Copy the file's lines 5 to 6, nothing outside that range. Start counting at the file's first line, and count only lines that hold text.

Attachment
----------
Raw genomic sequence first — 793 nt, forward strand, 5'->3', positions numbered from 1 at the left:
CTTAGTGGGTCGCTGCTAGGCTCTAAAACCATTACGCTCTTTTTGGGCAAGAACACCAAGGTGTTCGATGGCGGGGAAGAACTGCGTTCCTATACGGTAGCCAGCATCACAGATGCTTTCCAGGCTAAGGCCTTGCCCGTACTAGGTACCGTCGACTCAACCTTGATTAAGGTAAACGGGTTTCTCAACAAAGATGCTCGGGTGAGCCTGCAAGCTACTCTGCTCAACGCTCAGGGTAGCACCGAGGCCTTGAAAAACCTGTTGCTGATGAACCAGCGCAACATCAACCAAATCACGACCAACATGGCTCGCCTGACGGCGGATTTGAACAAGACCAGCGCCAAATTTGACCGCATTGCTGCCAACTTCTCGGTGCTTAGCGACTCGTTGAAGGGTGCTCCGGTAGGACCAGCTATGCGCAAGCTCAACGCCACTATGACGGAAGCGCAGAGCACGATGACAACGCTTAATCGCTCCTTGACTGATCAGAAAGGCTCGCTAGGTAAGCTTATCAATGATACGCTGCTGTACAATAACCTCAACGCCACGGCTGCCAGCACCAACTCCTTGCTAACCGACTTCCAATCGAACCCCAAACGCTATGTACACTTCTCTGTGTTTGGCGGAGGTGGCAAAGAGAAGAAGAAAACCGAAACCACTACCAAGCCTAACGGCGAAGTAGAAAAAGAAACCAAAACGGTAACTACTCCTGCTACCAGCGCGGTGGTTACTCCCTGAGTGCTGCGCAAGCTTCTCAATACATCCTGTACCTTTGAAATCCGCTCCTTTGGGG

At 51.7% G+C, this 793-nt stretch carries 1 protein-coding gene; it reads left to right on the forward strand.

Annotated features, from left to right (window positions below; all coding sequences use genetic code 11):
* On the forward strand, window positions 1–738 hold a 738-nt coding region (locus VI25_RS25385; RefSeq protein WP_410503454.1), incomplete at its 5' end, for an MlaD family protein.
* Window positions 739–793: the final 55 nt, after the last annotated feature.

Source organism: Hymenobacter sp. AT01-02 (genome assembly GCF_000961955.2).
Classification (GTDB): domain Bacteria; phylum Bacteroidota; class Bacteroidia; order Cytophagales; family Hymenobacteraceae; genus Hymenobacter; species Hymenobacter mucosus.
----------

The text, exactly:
* On the forward strand, window positions 1–738 hold a 738-nt coding region (locus VI25_RS25385; RefSeq protein WP_410503454.1), incomplete at its 5' end, for an MlaD family protein.
* Window positions 739–793: the final 55 nt, after the last annotated feature.